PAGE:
Fibers can be likened to a tangled-up chain. Fibers must “unravel” in order for them to be of maximum benefit to us. “Unraveling” is especially critical for chitosan because each link has a hook on which to attach lipids. Chitosan can absorb an average of 4 to 5 times its weight in lipids. Reports of numbers above and below this range have also been reported and may well reflect the rate or extent of unraveling that had taken place. Fiber formulations can be prepared that unravel rapidly and swell quickly. These highly effective formulations are called superabsorbants. When certain substances are added to chitosan, its remarkable fat-binding ability can be significantly enhanced.

    Ascorbic Acid

    D-Ascorbic acid (erythorbic acid) and L-ascorbic acid are C-vitamins which enhance chitosan’s ability to bind lipids. Combining chitosan with ascorbic acid results in even less fat absorption and greater fecal fat losses.77,108 In one study the addition of ascorbic acid to a chitosan enriched diet increased fecal fat losses by 87 percent and decreased fat absorption by over 50 percent.77

    Cholesterol oxides cause lesions in artery walls which predispose blood vessels to collect plaque. These dietary cholesterol oxides profoundly influence the initiation of heart disease.Free radicals can also contribute to the formation of cholesterol oxides which are even more likely to damage the heart. Cholesterol oxides have been found in deep-fried foods, powdered eggs, processed meats and in human blood itself. Consequently, taking antioxidants like ascorbic acid is vital to protect against the cellular damage this type of free radical causes.112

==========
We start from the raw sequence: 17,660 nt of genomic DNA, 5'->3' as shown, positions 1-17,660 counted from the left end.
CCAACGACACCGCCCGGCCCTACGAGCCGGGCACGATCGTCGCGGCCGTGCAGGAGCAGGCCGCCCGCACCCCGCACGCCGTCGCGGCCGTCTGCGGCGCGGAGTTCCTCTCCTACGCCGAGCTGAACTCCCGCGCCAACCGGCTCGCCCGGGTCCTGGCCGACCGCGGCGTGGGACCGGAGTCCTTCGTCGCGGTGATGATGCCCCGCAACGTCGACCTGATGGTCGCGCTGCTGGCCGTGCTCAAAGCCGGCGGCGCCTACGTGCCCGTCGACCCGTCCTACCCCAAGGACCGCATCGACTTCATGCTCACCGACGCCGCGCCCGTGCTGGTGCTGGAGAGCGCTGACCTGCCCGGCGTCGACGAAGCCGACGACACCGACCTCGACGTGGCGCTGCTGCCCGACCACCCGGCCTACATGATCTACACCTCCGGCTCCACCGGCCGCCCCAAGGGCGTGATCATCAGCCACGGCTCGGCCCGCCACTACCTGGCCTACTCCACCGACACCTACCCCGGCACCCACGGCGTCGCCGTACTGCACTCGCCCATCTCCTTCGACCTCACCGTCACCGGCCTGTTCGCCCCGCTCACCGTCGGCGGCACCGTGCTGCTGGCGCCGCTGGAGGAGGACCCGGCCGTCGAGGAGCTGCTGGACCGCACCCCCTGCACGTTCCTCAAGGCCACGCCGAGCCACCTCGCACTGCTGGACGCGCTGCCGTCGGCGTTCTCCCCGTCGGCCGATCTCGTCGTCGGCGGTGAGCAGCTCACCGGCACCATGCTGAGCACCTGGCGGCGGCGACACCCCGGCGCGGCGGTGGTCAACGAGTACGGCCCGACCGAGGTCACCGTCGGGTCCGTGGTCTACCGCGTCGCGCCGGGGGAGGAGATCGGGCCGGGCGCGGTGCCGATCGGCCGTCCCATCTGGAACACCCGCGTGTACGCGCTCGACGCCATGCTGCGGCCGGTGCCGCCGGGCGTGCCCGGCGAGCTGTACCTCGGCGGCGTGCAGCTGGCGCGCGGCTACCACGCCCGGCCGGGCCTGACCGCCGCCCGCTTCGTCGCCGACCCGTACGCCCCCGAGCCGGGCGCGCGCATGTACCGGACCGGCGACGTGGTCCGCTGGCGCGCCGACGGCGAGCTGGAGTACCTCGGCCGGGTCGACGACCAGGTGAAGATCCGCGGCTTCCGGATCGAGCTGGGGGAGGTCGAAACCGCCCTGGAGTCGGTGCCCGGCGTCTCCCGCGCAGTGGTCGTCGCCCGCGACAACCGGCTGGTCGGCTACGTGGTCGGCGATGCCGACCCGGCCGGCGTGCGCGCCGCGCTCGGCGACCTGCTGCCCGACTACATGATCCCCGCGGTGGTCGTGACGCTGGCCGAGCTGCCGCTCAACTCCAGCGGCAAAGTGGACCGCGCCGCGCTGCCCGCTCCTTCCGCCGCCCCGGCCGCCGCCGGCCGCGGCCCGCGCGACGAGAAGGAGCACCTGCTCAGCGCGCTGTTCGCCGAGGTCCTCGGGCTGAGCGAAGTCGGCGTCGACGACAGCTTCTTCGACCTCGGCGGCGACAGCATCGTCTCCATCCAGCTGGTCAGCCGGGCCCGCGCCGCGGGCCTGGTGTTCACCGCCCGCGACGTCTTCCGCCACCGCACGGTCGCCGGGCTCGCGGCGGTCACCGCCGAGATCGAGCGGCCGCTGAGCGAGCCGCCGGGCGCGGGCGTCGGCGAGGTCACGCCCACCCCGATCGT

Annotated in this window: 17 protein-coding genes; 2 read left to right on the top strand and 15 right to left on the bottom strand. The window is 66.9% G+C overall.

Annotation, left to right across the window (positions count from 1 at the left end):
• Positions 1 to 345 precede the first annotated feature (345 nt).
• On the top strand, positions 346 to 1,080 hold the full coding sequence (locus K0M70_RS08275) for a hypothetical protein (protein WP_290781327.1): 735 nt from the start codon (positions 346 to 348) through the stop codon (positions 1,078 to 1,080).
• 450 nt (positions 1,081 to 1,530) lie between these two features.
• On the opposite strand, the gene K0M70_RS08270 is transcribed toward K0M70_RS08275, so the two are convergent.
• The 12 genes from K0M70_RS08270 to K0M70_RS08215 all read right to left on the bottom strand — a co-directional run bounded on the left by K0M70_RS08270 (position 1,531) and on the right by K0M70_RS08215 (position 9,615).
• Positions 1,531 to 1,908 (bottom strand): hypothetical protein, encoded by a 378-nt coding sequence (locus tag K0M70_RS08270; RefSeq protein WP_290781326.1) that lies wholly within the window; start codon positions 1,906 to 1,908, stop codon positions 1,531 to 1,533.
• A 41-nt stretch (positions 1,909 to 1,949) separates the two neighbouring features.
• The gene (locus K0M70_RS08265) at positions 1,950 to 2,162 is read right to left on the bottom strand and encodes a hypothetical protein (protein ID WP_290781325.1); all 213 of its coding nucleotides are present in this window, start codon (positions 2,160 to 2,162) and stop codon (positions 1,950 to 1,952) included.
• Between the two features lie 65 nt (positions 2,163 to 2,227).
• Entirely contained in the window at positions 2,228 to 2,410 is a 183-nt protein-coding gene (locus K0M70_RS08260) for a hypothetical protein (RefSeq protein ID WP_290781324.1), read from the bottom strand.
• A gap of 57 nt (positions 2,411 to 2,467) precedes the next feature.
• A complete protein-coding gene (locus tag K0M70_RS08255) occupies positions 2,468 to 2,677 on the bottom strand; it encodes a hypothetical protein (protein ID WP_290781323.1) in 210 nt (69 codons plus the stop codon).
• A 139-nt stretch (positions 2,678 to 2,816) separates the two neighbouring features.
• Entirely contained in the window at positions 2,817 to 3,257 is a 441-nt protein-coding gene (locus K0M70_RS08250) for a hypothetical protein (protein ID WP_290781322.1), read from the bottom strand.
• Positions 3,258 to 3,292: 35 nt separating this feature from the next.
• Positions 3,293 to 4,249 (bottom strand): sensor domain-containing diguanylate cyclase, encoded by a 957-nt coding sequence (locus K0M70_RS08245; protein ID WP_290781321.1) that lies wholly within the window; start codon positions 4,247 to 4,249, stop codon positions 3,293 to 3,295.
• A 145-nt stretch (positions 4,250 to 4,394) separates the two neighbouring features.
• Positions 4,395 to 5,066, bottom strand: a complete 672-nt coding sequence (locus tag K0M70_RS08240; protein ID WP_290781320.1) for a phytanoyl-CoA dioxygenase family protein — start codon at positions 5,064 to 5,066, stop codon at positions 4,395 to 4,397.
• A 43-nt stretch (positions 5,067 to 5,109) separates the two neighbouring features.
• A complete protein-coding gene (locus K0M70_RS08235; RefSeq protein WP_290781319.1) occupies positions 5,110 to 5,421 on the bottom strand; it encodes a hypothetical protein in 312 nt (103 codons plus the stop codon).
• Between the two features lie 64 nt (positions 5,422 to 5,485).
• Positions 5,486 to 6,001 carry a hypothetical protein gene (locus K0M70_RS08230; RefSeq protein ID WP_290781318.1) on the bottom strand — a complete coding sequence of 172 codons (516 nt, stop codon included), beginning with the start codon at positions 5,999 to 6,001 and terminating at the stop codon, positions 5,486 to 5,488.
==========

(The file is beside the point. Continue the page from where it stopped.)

Citric Acid

    In feeding experiments with animals, adding citric acid to a chitosan enriched diet resulted in a decreased feed consumption.77 The most likely explanation for this effect is that the citric acid may be enhancing the swelling action of chitosan leading to a sense of fullness, producing satiety and appetite suppression.

    Indoles

    Indoles are remarkable phytochemicals which have the ability to selectively activate certain Mixed Function Oxidases (MFOs).113 These MFO’s help balance estrogen metabolism and prepare dietary toxins for elimination before they are absorbed. The presence of fiber in the intestines provides a bulk agent to carry the metabolized toxins out of the body. Chelat ed Minerals The very best approach to weight loss is to nutritionally augment food choices with nutrient supplementation. Certain biochemical compounds are essential to promoting vigor during the process of thermogenesis. Chelated minerals act to bolster, support and protect the organ systems of the body.114,115